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Vauxhall beats the pack to the plug-in crossover niche. How much does it stand to gain?

The Vauxhall Grandland X Hybrid4 is, its maker claims, the company’s very first hybrid vehicle.

It’s an assertion that you can only consider true if you’re prepared to discount the ill-fated Vauxhall Ampera – a car that deserved greater commercial success than it got.

The car gets a 3.7kW on-board charger as standard via which it will charge in three and a half hours from a mains wallbox. A 7kW charger (a £500 option) cuts the charging time by half.

Whatever its significance, though, the electrified mid-sized crossover SUV that we’re putting under the scrutiny of the road test this week looks like an uncharacteristically well-timed new model for a brand that could do with a commercial win.

With the latest UK company car tax rules massively incentivising ultra low-carbon plug-in hybrid options, fleet operators countrywide are currently looking to replace petrol- and diesel-engined company cars with modern plug-in hybrids (PHEVs) that will allow them to maintain their operating budgets and also allow their employees to maximise the contents of their pay packets.

The Grandland X Hybrid4 is one of a gaggle of incoming fleet-special modern crossovers and compact SUVs that will allow exactly that. Moreover, it’s one of the very first to undertake an Autocar road test in a queue in which the Mitsubishi Outlander PHEV must be acknowledged as first-comer – but where its sibling rivals from Peugeot and DS are both further back, as are alternatives from BMW, Toyota, Mercedes-Benz and Renault.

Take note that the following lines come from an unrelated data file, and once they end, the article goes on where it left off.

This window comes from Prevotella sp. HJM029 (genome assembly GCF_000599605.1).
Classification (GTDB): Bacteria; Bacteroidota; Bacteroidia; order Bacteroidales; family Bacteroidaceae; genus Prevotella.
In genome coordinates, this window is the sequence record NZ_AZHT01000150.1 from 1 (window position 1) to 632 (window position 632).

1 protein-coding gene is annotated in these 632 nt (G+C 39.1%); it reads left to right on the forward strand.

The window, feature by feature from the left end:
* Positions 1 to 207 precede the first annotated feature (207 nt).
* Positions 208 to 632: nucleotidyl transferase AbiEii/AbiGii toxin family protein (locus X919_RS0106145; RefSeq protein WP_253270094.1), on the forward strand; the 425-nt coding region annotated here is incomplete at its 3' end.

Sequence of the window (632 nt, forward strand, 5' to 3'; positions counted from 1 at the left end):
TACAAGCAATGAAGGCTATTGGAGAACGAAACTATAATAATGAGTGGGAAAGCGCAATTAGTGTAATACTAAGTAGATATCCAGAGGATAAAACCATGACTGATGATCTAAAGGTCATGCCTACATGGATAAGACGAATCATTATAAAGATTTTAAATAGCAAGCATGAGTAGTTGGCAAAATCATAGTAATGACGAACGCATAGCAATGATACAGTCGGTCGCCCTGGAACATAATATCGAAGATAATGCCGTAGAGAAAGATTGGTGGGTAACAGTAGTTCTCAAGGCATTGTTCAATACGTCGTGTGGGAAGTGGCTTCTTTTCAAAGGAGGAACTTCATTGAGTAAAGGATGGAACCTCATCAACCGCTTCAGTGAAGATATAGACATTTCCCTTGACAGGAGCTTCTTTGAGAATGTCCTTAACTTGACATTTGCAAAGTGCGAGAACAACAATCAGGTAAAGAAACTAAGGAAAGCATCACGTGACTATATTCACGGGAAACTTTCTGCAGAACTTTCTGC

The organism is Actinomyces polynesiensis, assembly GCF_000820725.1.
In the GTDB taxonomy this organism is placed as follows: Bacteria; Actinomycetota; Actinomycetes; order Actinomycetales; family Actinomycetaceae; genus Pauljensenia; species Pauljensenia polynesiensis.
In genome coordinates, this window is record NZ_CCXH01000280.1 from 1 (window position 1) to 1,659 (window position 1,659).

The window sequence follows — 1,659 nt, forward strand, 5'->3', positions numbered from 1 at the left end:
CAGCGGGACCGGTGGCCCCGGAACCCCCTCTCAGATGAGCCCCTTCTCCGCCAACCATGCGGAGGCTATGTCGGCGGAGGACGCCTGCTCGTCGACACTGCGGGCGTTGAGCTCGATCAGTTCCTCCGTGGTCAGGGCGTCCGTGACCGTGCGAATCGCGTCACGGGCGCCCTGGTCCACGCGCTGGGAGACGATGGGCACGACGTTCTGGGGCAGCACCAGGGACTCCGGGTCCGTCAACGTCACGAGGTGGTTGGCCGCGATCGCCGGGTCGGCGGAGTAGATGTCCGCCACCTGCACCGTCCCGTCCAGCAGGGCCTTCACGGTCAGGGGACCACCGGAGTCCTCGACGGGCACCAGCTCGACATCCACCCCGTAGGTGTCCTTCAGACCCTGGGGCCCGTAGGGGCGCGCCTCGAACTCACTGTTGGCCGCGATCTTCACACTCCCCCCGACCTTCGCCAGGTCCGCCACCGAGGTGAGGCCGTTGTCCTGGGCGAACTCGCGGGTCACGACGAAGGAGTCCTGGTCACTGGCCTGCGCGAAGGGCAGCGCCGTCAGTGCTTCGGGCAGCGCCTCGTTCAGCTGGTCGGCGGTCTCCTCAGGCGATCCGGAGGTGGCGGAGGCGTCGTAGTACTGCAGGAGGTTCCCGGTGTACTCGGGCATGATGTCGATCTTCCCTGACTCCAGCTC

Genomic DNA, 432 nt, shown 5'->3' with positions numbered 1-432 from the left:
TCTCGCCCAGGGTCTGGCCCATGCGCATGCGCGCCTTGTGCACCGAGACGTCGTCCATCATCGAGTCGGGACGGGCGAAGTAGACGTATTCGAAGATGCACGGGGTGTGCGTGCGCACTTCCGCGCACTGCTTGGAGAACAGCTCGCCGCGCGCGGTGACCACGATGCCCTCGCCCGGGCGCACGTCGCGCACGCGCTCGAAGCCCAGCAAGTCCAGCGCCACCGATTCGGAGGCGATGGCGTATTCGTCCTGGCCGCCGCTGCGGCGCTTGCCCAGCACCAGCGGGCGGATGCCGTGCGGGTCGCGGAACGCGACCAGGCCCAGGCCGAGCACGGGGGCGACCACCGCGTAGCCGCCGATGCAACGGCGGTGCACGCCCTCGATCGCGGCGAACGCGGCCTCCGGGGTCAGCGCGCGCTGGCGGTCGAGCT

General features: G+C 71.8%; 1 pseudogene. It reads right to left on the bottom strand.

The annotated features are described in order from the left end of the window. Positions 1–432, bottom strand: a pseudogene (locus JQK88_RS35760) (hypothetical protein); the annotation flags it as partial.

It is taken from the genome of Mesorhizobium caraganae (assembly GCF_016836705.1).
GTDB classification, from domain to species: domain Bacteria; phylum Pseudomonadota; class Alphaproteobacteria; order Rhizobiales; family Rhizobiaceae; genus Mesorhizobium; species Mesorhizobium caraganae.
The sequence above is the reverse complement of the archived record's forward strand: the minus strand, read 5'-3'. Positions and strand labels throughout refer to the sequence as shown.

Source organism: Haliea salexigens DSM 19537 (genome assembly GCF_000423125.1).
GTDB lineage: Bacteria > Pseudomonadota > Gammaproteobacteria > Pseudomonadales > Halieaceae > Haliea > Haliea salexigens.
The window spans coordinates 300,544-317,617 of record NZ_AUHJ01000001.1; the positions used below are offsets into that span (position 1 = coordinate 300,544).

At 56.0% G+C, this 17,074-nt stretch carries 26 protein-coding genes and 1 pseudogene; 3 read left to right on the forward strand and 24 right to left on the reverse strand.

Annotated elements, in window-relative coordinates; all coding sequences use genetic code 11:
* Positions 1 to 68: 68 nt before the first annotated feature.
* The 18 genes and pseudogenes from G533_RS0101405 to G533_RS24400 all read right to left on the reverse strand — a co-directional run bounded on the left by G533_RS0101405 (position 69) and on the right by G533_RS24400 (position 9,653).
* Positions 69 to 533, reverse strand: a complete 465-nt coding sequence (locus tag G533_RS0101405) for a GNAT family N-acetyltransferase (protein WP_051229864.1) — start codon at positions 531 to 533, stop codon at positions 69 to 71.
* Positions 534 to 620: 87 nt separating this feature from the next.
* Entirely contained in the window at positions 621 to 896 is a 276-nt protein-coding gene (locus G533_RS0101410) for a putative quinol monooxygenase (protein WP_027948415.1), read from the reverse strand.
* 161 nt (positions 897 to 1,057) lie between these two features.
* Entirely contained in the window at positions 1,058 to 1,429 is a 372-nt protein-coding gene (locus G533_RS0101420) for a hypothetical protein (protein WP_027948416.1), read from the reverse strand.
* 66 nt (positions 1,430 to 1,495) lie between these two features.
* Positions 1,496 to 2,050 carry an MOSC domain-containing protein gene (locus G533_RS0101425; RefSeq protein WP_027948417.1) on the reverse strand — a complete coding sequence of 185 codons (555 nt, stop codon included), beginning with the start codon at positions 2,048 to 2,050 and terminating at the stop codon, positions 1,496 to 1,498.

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What Car? New car buyer marketplace - Vauxhall Grandland X

DESIGN & STYLING

Vauxhall Grandland X Hybrid4 2020 road test review - hero side

The Grandland X is the biggest of three X-suffixed Vauxhall crossover SUVs, its siblings being the Crossland and Mokka. It takes the PSA Group’s EMP2 platform as its basis, which it shares with cars as different as the Citroën Berlingo and Peugeot 508. It’s the Peugeot 3008 that the car is most closely related to, though, and also shares a production line with in Sochaux, eastern France.

There will, predictably enough, be a sibling 3008 Hybrid4 model to this, with both cars adopting the same petrol-electric powertrain. That powertrain consists primarily of a 197bhp 1.6-litre turbocharged petrol engine mounted crossways in the Grandland X’s nose, and two electric motors integrated in support of it, both of which produce just over 100 horsepower (a front-drive version of the car with one electric motor will arrive in due course).

Blade-like D-pillar, running up towards a contrasting roof, is quite striking – although more so, admittedly, in a light body colour.

The 111bhp motor on the rear axle drives those rear wheels directly, while the 108bhp one up front is sandwiched between the piston engine and eight-speed automatic gearbox and can act as a starter motor, current generator and drive provider when the need arises. Vauxhall quotes combined ‘total system output’ power as a very healthy-sounding 296bhp and peak torque as a faintly whopping 383lb ft.